The Spaniard beats the Italian Goalkeeper after running up to seemingly hit the spot kick with his right foot only to surprise everyone by hitting with his left.

Watch carefully as he totally out-smarts the keeper and just about everyone when he switches very late with his shot.

Kick off your pre-season like Nani

A lot of pre-season work is about fitness, but you also need to work on your touch and precision. Coming back from an injury is often the same, players need to get strength back but the all important creative touch that opens defences also needs work.

At Manchester United Nani has been working on getting his passing and accuracy back to top form. It is going to be one of his weapons from day one of the season so he needs to practice.

In this video clip you can see him taking a touch to settle the ball then hit a 30 yard pass right onto the marker he is aiming at.

Try it yourself, all you need is a cone from where you kick and a target area which can be as big or small as you like.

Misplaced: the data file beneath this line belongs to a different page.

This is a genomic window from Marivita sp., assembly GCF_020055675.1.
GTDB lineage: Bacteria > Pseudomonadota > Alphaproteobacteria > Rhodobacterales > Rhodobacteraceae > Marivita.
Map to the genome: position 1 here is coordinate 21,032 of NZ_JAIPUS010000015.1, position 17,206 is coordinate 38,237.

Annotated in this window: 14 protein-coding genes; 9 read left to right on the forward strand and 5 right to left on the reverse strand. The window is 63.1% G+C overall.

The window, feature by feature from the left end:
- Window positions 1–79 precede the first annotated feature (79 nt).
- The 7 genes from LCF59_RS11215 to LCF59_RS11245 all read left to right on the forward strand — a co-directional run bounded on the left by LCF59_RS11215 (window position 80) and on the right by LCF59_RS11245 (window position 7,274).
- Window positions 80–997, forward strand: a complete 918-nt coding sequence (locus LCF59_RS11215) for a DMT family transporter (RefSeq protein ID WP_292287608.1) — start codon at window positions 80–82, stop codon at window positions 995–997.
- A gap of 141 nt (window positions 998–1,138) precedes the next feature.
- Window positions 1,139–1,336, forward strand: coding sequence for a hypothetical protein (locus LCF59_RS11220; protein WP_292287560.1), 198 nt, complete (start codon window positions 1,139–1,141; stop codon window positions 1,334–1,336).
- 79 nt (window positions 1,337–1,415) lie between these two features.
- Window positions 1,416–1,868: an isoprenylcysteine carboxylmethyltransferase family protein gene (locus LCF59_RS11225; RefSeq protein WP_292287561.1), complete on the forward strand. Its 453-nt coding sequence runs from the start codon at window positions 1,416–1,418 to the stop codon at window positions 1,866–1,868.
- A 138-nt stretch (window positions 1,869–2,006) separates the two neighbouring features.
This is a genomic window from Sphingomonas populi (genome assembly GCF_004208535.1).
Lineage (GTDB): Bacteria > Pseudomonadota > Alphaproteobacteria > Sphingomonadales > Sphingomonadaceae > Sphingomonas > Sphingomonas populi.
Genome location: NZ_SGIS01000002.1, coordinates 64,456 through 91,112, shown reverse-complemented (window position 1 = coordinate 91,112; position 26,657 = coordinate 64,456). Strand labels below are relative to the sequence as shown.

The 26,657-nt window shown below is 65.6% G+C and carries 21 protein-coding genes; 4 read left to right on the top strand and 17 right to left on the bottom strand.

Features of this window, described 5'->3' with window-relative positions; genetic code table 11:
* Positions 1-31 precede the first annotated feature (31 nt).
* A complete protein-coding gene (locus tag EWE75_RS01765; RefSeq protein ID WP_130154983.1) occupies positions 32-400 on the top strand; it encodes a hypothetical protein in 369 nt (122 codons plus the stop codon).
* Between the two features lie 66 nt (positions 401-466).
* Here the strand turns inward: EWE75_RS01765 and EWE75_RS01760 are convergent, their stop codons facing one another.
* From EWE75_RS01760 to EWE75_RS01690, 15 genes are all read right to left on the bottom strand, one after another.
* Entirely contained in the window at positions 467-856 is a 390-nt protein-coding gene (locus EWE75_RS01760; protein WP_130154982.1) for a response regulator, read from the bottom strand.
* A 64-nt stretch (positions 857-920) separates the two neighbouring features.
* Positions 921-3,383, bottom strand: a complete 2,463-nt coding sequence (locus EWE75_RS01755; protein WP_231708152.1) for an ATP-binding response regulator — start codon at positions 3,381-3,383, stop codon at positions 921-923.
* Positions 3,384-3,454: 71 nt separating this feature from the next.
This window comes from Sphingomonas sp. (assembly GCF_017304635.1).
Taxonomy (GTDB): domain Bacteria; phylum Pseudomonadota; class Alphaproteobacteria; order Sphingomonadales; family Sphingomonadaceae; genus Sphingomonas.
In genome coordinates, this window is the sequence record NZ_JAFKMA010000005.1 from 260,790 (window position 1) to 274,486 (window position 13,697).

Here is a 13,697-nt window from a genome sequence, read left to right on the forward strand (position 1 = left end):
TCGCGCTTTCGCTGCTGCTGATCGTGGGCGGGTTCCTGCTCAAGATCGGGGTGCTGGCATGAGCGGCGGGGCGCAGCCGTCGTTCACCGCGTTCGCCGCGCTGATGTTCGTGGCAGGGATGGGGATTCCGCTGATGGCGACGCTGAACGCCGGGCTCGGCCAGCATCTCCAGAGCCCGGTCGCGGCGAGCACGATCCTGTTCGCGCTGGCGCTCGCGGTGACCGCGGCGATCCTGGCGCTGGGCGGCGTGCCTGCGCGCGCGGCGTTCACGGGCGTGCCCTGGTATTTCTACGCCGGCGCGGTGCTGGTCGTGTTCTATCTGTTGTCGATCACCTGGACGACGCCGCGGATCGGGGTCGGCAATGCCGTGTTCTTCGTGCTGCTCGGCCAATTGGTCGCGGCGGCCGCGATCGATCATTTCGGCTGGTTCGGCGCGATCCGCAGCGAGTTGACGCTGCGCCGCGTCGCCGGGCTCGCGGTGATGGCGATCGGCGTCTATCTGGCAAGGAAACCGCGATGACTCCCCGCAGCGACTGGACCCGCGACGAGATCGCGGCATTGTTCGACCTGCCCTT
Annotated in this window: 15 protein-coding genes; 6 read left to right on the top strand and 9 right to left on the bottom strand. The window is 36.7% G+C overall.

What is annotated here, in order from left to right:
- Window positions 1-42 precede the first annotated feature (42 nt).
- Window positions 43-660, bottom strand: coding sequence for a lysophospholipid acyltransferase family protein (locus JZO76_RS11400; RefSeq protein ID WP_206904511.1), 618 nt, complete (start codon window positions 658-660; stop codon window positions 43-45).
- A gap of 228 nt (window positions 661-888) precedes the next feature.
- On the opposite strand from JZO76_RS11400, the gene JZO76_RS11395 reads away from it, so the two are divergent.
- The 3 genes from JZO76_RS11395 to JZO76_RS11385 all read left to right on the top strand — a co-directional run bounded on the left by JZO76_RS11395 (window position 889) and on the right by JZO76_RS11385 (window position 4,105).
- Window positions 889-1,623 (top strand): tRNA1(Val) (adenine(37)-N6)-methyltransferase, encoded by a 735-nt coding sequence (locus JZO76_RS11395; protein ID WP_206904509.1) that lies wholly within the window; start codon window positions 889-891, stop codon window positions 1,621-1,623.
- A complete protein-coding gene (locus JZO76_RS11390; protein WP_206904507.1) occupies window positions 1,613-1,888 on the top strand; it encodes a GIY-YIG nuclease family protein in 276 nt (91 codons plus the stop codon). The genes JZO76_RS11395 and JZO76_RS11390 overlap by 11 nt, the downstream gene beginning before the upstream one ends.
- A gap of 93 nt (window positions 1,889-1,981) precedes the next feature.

It’s a great pre-season skills test.

You can play like Iniesta if you practice this…

Who is Andres Iniesta?

I reckon Iniesta first exploded on the scene on Wednesday 6 May 2009, when he smashed a 20-yard right-foot shot into the top corner of the Chelsea net to send Barcelona into the Champions League final.

Then was instrumental when Barcelona easily beat Manchester Utd in the Rome final – Wayne Rooney told his team mates – including Cristiano Ronaldo – that Iniesta was the best player in the world.

Playing in a midfield three at Barcelona in tandem with Yaya Toure and Xavi, Iniesta’s is an outstanding player in a team of outstanding players. He is the essence of the ‘tiki-taki’ style that typifies Barcelona and Spain. His lightning-quick feet and ability to dribble past people were at times similar to his team-mate further up the pitch, Lionel Messi.

Like fellow Barca graduate Cesc Fàbregas, Iniesta originally started as a defensive midfielder but his balance, close control and skill on the ball saw him make progress as an attacking midfielder.